Once appropriate costs have been established, it really doesn't matter how powerful that game element is, because the price is right: If you can muster the cost for a game-winning weapon, you deserve to win. The argument that a very powerful weapon cannot be priced in a balanced way because intrinsically powerful things are intrinsically too good simply makes no sense in a game that already allows purchase of an I Win certificate.
Yes and no - yes, because basically you're right, but no if you fail to make the important distiction between "normal"/"lesser" game elements and game objectives/victory conditions here.

My point is, once you design a game element that is so powerful it actually becomes an "I win" button, and thus acquiring it a game objective, you cannot "downgrade" it to "normal"/"lesser" game element just by making it sufficiently expensive. You can't properly balance it against the lesser game elements anymore, you can only balance it properly against the other victory conditions.

Which means, you need to decide what you want a powerful game element to be when you design it. If I don't want a certain superweapon to be actually game deciding, I must not make it too powerful, because it's not possible to make it not game deciding by raising its costs. Or reversly, if I want to make this particular superweapon that rules them all, I have to be aware that I actually create something that is a game objective, and have to design and balance it accordingly.
Quote:
In a similar way, a superweapon that is better than the other weapons but whose costs are properly balanced is not necessarily an automatic I Win button, and is not necessarily even the most important priority.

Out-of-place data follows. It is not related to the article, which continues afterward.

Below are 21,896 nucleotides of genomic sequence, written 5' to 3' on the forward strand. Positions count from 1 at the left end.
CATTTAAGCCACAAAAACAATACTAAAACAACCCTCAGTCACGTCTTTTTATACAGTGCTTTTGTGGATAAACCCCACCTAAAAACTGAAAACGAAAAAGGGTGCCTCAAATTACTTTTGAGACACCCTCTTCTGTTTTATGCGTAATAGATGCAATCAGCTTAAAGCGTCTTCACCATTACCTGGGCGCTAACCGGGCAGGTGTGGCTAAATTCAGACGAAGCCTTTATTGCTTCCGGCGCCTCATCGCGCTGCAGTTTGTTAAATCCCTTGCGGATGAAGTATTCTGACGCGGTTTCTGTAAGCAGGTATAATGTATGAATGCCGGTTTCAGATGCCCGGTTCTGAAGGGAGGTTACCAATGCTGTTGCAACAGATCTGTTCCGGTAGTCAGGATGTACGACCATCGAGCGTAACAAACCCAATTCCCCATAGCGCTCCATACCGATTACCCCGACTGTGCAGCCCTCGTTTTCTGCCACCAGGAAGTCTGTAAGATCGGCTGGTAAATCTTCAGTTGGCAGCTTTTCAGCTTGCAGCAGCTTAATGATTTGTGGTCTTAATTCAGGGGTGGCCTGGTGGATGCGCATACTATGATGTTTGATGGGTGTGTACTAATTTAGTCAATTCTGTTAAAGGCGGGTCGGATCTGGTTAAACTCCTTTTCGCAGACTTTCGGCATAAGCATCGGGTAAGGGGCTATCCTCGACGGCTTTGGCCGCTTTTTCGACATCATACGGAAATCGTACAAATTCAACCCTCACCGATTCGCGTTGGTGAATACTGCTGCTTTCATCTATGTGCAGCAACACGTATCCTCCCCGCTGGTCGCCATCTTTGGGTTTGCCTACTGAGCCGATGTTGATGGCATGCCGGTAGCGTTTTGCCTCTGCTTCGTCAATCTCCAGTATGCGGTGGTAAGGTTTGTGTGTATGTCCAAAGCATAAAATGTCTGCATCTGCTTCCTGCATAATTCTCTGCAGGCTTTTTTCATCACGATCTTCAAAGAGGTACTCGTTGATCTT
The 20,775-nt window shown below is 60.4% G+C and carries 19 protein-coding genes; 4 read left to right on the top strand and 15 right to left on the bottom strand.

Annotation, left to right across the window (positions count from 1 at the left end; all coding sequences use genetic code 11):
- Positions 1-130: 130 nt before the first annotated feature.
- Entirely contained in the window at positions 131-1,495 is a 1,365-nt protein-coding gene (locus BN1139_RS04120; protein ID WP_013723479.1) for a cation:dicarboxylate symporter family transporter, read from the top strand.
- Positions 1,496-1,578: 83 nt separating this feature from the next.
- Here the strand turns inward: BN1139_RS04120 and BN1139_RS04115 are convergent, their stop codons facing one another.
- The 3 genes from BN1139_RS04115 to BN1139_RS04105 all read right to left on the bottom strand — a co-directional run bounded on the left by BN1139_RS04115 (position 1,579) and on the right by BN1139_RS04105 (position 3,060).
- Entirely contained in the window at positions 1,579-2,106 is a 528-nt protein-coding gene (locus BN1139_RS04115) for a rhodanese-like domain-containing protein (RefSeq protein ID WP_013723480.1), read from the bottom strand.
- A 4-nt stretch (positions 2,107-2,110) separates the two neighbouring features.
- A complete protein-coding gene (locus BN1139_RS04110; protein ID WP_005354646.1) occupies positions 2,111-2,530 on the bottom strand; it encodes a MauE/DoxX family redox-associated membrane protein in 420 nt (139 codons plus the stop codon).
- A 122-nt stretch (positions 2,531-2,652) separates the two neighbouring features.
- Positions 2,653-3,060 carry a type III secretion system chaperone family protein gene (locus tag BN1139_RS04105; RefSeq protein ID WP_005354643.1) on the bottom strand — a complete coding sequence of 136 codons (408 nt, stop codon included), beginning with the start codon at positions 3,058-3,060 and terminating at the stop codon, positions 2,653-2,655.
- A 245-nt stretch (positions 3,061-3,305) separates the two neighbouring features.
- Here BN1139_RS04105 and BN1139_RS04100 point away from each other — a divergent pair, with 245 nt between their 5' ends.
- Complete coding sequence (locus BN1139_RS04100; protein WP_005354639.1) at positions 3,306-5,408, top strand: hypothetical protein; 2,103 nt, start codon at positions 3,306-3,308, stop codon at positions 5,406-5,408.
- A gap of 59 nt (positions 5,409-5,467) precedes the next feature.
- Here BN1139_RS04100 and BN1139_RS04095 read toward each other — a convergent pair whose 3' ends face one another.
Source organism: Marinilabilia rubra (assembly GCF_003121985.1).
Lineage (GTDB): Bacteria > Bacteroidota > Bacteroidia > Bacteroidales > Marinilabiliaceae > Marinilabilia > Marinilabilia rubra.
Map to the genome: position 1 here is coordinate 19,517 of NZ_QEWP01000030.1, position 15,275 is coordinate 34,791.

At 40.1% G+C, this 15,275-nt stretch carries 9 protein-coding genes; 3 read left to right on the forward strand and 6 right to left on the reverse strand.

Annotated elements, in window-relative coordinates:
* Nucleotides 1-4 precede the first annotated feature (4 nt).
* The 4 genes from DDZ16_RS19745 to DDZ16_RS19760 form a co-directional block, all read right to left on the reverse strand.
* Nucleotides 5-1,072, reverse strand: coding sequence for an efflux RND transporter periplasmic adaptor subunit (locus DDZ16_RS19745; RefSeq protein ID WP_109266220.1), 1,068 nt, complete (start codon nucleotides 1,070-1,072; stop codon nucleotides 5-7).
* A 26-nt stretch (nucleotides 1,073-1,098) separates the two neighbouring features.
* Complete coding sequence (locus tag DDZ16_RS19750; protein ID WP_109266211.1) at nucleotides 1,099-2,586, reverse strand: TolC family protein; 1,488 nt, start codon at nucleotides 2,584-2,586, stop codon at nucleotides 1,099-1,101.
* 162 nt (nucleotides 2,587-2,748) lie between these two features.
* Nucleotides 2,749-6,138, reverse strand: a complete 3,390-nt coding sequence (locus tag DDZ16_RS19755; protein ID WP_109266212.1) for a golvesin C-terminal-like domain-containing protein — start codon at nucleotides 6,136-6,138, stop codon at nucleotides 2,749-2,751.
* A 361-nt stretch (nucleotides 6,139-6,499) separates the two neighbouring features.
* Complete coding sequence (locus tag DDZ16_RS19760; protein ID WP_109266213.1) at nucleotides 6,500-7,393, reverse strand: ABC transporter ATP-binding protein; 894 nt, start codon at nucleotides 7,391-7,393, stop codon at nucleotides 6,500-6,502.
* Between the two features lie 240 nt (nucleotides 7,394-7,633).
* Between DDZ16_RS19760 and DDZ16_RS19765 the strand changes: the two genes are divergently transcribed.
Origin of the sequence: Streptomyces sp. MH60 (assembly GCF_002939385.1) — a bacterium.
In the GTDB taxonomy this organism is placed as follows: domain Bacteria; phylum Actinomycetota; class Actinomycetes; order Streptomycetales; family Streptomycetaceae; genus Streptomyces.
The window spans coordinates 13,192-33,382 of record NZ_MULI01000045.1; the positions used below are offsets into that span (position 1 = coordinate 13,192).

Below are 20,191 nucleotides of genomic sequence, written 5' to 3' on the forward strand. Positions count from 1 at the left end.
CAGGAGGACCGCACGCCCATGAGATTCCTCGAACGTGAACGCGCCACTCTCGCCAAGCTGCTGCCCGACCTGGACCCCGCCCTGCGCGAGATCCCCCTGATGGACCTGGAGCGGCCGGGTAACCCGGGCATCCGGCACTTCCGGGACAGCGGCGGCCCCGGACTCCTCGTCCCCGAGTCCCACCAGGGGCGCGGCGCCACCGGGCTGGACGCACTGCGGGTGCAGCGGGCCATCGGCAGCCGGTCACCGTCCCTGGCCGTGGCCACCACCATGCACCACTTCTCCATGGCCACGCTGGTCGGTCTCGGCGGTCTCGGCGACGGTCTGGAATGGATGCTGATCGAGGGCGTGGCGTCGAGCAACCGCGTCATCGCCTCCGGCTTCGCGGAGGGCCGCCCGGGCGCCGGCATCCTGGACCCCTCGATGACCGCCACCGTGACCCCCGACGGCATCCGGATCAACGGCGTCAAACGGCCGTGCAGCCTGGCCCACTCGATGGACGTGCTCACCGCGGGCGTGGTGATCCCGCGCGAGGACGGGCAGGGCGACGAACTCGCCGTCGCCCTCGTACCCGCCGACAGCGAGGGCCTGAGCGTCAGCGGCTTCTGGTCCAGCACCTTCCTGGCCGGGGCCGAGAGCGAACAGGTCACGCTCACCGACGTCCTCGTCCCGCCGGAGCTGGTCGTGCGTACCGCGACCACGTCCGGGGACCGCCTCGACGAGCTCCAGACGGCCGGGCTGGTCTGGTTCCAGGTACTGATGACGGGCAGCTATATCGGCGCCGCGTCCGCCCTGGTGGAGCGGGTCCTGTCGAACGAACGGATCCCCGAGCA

I guess here is the point where we probably disagree the most. Because even if a superweapon isn't powerful enough to constitute an automatic "I win" button (and thus doesn't qualify as a game objective), if it outperforms all other weapons in the game, it's just outright boring.

Simple because it becomes, as far as weapons are concerned, the optimal choice. So while you might be able to beat a player that has the superweapon even when you don't (by being sufficiently ahead in other aspects so you can counter the disadvantage of having the inferior weapon systems), why would you go for the less optimal weapons? When you can have your other advantages and the superweapon?

And before you point out the "properly balanced" (as in, you can achieve it not being the clearly optimal choice by getting costs right), that's exactly what I tried to explain in my earlier post: that's only possible up to a certain point. Beyond that you can't balance it properly by costs alone. Because the margin where the costs would be right becomes to small - you'll either get it too cheap or too expensive. You can't get it right. At least, that's my experience.

And even if you could, to me a weapon system that outperforms all other weapons (disregarding the costs) still is boring. I definitely prefer, not only for weapons, but for all game elements/mechanics where the game offers several different paths, that all alternatives/options have their distinct strength and weaknesses. Option A being better at X, but worse at Y, and B being worse at X, but better at Y. And no option C that's better than A and B both at X and Y, with A and B viable options only because C is so hideously expensive.
Quote:
As it becomes less useful, costs need to go down, approaching being free. (Something that offers no game utility ought not cost anything.) As it becomes more useful, costs need to go up, approaching the cost of buying an outright victory. (Something that offers an outright victory effectively becomes Win by Accumulating X Surplus Resources.)